In the late 1990s, two of Shane Benedict’s best friends died while white-water kayaking. From that moment forward Benedict’s passion for designing kayaks took on a new significance. He wanted to make boats that would deliver when paddlers took on the most consequential runs. Benedict and a five-man crew of paddlers, designers, and artists quit coveted positions at Perception Kayaks in Greenville, South Carolina, and holed up in a cabin in the Green River Gorge, where they launched Liquidlogic in 2000.
“We wanted to do high-performance, high quality,” Benedict says. “We wanted to make boats that we would paddle.”
Today Liquidlogic occupies a hip and spacious warehouse in Fletcher, where 44 employees build 47 styles of immensely popular plastic watercraft, including white-water creek boats, fishing kayaks, sea kayaks, and stand-up paddleboards.
“We are literally baking boats,” Benedict says as a giant oven with three mechanical arms lifts an aluminum boat mold.
While molding, sewing, and general assembly all take place on the main floor, it’s deep in the belly of the warehouse where the mad scientists create. Before any kayaks slice the water, Benedict and two other shapers, Michael Bedoian and pro paddler Pat Keller, steal away to the “secret room” where they handcraft their masterpieces.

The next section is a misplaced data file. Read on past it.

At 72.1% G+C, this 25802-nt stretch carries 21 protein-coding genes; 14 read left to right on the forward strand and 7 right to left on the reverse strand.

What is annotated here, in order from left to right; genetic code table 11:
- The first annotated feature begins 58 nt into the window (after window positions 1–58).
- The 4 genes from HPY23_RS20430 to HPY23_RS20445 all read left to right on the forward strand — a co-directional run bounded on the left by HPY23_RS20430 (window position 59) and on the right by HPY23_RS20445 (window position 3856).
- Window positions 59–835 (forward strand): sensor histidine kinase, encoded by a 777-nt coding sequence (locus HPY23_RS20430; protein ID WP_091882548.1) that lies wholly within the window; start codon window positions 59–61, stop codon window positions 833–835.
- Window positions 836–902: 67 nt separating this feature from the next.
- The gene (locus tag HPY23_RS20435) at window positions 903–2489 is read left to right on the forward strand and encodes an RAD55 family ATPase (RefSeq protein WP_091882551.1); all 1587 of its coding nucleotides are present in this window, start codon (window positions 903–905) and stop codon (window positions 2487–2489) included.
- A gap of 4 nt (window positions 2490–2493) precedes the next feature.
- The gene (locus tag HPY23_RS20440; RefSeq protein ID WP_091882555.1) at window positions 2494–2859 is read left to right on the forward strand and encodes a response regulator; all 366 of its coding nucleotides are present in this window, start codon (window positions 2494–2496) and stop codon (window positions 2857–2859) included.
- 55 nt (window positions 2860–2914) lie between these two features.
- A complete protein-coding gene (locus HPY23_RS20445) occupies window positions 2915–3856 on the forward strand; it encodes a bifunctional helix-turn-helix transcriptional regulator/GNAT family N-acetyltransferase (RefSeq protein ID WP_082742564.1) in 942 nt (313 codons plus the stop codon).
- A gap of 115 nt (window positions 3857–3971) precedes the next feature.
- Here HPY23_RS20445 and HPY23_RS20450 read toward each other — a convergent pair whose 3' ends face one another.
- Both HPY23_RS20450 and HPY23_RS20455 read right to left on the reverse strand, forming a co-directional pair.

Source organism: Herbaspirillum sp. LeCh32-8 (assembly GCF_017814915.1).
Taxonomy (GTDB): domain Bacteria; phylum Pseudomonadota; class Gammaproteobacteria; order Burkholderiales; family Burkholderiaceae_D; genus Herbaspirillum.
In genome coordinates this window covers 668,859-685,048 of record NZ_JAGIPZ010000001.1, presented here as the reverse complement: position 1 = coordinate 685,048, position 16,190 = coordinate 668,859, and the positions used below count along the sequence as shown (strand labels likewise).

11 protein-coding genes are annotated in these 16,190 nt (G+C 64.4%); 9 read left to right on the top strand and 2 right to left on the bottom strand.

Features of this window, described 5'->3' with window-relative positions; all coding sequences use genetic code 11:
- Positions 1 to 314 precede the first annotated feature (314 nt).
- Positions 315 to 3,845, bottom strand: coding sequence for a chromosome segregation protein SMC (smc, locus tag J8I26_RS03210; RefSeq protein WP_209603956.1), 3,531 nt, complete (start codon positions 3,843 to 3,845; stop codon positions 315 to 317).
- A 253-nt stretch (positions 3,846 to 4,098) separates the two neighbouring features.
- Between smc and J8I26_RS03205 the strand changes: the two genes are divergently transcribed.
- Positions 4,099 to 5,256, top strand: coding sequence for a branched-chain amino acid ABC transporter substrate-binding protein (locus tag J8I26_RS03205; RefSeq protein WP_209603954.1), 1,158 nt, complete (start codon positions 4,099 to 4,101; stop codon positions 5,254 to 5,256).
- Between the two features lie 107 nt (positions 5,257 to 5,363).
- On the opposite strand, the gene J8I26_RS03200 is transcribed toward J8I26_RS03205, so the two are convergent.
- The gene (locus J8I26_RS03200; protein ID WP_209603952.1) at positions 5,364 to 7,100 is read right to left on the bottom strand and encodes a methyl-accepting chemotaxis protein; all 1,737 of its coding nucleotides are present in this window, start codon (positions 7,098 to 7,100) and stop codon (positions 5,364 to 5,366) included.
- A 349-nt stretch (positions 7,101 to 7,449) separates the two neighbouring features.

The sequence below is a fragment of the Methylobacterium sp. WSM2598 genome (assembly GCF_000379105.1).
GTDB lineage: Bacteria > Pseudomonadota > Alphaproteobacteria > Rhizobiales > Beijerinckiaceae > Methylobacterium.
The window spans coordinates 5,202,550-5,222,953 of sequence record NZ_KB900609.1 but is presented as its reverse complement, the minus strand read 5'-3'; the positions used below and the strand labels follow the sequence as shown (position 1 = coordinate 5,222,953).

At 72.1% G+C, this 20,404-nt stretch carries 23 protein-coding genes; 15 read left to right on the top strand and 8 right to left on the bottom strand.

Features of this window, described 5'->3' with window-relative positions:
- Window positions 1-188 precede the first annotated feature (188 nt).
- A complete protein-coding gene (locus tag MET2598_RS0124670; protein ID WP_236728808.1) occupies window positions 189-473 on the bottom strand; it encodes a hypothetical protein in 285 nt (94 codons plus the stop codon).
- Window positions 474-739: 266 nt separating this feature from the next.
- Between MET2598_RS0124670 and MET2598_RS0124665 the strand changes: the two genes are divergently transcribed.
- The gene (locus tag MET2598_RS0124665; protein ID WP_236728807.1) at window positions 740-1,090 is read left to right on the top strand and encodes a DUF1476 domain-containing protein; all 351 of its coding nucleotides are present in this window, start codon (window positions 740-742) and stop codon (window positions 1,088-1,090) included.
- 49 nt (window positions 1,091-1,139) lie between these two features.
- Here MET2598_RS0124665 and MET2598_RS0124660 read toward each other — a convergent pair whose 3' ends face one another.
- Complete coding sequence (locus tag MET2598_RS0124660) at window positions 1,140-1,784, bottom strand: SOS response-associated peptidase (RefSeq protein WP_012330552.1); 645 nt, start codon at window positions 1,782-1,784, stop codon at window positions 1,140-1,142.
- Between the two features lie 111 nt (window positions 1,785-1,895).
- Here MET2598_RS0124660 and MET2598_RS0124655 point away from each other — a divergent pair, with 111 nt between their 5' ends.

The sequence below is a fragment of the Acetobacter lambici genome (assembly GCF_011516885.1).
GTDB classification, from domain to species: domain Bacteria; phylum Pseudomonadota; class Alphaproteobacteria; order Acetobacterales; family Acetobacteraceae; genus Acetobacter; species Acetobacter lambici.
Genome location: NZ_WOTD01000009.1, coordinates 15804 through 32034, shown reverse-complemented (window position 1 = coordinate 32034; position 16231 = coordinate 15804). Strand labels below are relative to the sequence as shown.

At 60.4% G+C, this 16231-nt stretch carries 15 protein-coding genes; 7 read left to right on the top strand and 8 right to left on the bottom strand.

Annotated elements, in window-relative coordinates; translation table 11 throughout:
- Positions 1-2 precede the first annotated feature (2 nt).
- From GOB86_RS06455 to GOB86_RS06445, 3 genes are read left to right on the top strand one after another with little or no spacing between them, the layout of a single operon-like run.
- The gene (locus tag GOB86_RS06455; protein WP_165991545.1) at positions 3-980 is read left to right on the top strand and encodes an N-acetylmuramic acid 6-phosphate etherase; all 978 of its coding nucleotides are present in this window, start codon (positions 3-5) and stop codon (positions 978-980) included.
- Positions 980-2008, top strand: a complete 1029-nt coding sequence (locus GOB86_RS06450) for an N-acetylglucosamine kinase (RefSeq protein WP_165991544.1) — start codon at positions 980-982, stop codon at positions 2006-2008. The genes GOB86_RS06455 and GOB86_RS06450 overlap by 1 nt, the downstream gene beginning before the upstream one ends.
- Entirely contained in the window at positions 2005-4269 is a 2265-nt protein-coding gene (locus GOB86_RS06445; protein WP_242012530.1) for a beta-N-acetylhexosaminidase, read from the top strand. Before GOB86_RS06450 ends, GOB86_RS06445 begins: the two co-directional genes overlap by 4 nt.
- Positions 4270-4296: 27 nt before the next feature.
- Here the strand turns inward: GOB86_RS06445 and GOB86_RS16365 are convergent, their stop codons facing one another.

“To me, long, elegant lines mean the boat is going to paddle nice and smoothly,” Benedict explains. “I am of an old-school lineage—I have an aesthetic, a throwback feel for longer boats.” His love affair with kayaking began in 1980 at a summer camp in Highlands. While his peers launched their canoes, Benedict couldn’t keep his eyes off the camp’s all-but-forgotten fleet of kayaks. “Nobody knew how to use them,” he recalls. “But I was a rebellious youth. It bit me bad.”
Benedict ultimately helped develop the camp’s first kayaking program, and in 1990 he accepted a position as an instructor and adventure guide with the Nantahala Outdoor Center. As a sponsored athlete and guide, he led paddling trips to New Zealand, Chile, and countless other big-water destinations.
When it came to starting a business, however, Benedict and the crew from Perception knew they were destined for Western North Carolina and its waterways. “We’re kayakers,” explains Woody Callaway, another one of the company’s founders. “We wanted to be on the Green. We envisioned employees being able to go kayak.”
Seventeen years have passed since Liquidlogic first hit the water, and now its an international operation, with distribution centers in Europe, Japan, New Zealand, and Russia. And the company still maintains a strong connection to its founders’ favorite river. The company organizes annual cleanups of the Green River, facilitates public access, and supports American Whitewater, a river-access advocacy group. “It’s our backyard, man,” says Callaway. “We take care of it.”